HiPP Organic

HiPP's Baby & Nutrition Blog

Tricks for introducing new tastes

Posted on 24 August 2016 by Admin

 

Once your baby starts the wonderful adventure of weaning, it’s a great idea to offer as many new tastes as you can, to get him or her used to the idea that food can have a wide range of flavours. (The exceptions to this, of course, are salty and sugary foods; babies don’t need either of these!)

 

It won’t take you long to realise that your baby has some decided preferences. For instance, many babies will hoover down as much pureed fruit as you’ll give them, but turn up their button noses at veg. According to HiPP’s nutritionist, Helen Gardiner, “This is a natural reaction – after all, babies are born with a preference for the sweet flavour of breastmilk – but it’s important to expand their tastes to include less sweet foods, too.”

 

This means offering some of the more pungent veg, like broccoli, greens, green beans and even that bane of children everywhere, sprouts. The more variety you can expose them to at this age, the better; research has shown that babies who were offered a wide range of vegetables early in the weaning process ate more veg at age 6, and were more willing to try new foods as well.

 

But what’s the best way to get a reluctant small person to try that spoonful of green puree, without having it end up on the floor (or the walls, or in your hair)?

Here are some tips on introducing your baby to new flavours that will have you spooning your way to success in no time.

  • Persistence is key. We’re putting this tip at the top, because it’s probably the most important. If your baby spits out sprouts once, that doesn’t mean you need to bin the rest! Instead, try the opposite tactic: Move on to something else for now, but offer the sprouts (or broccoli, or beans) again at the next meal. And the next, and the next; the study above showed it can take up to ten tries for a baby to decide that a new taste is actually okay after all. (However, once they’ve changed their little minds, it seems to stick; most of the babies in the study were still eating the previously disliked vegetable six years later!)
  • Don’t be afraid to mix flavours – at least at first. It sounds less-than-appetising to us, but if your baby loves squash and hates spinach, try blending them together. You might need to start with 10% spinach for the first meal, but you’ll probably find you can gradually increase the proportion until there’s not much squash in there – or none at all.
  • Try a different shape. Some babies are little individualists, and just want to explore this new, fun activity for themselves. So if your baby won’t have pureed broccoli, try steaming a spear until it’s quite soft, cooling it and just handing it over. (After all, everything ends up in the mouth before long, so why not take advantage of it?)

 

What’s your little one’s favourite “grown-up” food? Are there any they just won’t touch? Join the conversation in the comments section below, or on our Facebook page!

 

 

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Why weaning is so wonderful (yes, really!)

Posted on 16 August 2016 by Admin

 

If you’re about to embark on the adventure of introducing your baby to solid foods, you may well be a bit nervous and unsure. What do you try first? What about the mess? And what if they just don’t like grown-up food and decide they’re not having any of it?

All of these are reasonable questions to have, but we’ve got good news for you – weaning really isn’t that bad. In fact, it can be an amazingly fun time (as long as you put down some plastic first!)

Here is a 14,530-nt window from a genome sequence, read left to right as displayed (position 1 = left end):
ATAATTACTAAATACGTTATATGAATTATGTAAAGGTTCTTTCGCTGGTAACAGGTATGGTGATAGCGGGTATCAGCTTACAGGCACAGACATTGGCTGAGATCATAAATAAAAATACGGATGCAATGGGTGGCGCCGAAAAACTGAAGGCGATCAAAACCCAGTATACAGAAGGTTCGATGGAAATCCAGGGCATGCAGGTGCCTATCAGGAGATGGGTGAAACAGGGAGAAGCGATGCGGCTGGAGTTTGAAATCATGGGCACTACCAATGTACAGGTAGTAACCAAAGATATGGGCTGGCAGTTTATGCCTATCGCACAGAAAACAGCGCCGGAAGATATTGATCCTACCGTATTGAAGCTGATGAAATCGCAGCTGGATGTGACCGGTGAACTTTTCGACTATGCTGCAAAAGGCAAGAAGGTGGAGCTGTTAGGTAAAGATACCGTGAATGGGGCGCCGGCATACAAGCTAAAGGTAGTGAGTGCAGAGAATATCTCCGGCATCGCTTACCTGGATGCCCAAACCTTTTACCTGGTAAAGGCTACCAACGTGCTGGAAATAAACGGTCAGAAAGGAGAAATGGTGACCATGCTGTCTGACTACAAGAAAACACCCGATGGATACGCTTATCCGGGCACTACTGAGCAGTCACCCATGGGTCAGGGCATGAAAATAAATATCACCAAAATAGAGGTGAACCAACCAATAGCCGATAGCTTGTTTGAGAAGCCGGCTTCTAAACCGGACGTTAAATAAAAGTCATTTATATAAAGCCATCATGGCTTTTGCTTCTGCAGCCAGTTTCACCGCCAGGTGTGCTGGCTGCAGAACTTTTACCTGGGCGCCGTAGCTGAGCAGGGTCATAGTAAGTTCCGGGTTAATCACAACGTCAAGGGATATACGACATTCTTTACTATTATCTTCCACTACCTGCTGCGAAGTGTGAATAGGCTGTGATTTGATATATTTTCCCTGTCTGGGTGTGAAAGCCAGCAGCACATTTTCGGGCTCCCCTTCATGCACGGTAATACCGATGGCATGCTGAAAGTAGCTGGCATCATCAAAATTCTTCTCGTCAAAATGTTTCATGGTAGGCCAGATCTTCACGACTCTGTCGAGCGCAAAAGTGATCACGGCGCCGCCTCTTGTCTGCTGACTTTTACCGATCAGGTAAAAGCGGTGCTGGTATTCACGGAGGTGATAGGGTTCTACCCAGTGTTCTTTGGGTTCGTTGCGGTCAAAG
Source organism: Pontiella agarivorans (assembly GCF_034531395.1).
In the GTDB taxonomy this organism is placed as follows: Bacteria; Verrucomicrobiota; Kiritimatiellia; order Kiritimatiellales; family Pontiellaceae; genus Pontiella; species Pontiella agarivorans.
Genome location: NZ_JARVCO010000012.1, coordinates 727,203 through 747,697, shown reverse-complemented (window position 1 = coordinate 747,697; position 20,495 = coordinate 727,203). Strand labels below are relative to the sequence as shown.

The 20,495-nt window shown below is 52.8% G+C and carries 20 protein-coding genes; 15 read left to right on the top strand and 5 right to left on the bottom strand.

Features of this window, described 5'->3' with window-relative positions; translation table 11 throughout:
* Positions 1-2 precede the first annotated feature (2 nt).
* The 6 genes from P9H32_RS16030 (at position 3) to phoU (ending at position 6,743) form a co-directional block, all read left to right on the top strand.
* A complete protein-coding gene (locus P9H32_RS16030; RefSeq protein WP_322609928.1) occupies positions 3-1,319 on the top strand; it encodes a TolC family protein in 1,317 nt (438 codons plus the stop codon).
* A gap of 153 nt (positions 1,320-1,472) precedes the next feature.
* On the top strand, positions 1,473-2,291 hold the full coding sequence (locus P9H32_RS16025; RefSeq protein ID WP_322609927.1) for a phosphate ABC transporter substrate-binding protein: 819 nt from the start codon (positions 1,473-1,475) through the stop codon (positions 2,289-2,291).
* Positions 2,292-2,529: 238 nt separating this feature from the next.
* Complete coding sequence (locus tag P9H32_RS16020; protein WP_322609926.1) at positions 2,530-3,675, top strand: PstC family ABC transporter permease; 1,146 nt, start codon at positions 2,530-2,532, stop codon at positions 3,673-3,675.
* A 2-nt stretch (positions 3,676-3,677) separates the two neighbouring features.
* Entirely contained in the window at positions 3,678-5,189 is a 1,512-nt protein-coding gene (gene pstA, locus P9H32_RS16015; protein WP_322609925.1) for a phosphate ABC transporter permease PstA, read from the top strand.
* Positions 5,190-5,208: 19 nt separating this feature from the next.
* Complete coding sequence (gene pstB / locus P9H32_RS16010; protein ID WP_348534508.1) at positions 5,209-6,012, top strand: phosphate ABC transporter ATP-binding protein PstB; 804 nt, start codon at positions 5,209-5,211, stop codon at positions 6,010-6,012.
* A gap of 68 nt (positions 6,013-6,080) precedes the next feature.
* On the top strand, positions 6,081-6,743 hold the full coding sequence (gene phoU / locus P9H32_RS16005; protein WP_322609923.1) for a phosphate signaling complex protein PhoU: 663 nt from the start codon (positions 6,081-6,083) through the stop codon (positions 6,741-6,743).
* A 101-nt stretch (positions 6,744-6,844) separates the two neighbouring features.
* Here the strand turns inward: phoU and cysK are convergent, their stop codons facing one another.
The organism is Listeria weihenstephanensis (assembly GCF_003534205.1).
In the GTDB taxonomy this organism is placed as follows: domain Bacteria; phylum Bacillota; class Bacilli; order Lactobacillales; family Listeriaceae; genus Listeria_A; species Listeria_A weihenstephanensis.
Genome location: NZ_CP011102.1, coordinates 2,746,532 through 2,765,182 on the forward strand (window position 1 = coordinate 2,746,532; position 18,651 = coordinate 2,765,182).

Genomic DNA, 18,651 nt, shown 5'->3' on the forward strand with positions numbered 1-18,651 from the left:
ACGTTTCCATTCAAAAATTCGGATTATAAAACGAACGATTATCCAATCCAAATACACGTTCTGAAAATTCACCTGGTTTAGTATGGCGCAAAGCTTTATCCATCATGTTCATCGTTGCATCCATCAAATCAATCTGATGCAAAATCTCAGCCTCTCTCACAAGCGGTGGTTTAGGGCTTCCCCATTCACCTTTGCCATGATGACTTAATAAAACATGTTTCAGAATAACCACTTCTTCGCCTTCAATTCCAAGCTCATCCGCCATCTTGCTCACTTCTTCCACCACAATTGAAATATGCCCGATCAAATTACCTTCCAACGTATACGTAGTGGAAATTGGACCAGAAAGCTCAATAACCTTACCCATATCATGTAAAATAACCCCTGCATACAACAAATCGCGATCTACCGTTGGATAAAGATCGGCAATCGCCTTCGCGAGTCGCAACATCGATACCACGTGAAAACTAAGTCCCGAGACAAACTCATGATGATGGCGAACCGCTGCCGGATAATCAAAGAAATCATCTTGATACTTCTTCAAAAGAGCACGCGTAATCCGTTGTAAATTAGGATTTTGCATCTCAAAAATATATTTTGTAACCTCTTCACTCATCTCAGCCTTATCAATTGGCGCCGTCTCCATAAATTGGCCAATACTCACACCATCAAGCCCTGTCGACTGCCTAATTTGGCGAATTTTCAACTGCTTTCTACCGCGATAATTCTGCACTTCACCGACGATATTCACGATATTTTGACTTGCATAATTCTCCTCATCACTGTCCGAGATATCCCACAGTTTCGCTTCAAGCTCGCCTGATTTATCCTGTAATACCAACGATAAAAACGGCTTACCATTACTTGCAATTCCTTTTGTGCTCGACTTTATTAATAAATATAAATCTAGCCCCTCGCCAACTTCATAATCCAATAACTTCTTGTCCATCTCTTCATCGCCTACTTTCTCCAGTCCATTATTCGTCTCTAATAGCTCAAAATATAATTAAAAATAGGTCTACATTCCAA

Why? Think of it this way: your baby comes equipped with an amazingly sensitive set of tastebuds that have (so far) never been used to taste anything except milk. You get the exciting job of introducing this brand-new little person to all the wonderful flavours there are in the world, from earthy carrots to tangy citrus to cool cucumber, and everything in between. (Bonus: the faces they make on tasting a new flavour for the first time are often quite priceless, so keep a camera handy!)

Another helpful thought to keep in mind is the old mantra “Food is just for fun until they’re one.” What this means is that the early months of weaning are all about helping your baby get used to the amazing range of flavours that foods have to offer. Quantity isn’t nearly as important as variety, because at this age, your baby will still be getting most of his or her nutrition and energy from milk.

This is a wonderful thing, because it frees you both up to relax and have a great time exploring the world of flavour. You might find your little one has a real preference for pumpkin or peas. A bit of soft watermelon makes a wonderful warm-weather treat to gnaw on. Or try offering a wedge of lemon for them to taste – the screwed-up face they make will be a sight to see, but don’t be surprised if they go straight back for more!

This is also a great chance to introduce lots and lots of less-sweet vegetables to your baby’s diet – the more savoury and pungent veggies (like greens, kale, broccoli and sprouts) are fantastic sources of nutrition, and younger babies are much more likely to accept these new flavours than, say, 2-year-olds!

Over time, you’ll come to know your baby’s favourites, but it’s also a good idea to keep pushing the boundaries of their flavour preferences, especially in the first months. If you’re offering your baby a healthy food and you get knocked back, try again another time (and again, and again – research shows it can take around ten tries to get babies to accept a new flavour they’re not sure about!)

Once they do accept a wide variety of new flavours, they are more likely to eat these foods throughout childhood – so if you’re keen on the idea of a toddler who will happily nosh on broccoli, it’s well worth being persistent.

 

Have you started the weaning adventure yet? Let us know how you’re going on our Facebook page, we’d love to hear from you!

 

 

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The “weaning window” and why it’s so important

Posted on 12 August 2016 by Admin

 

 

Among the many, many bits of advice you’ll likely get when weaning your baby - “Try purees first!” “Don’t touch purees! Let them feed themselves!” “No, spoon-feeding is best!” - there’s one you really will want to pay a bit of attention to.

It has to do with choosing the right time to start the weaning process, and it’s important for a good reason. You see, it turns out your baby’s sensory development gives you what some have called a “window of opportunity” for introducing them to a wide variety of food flavours.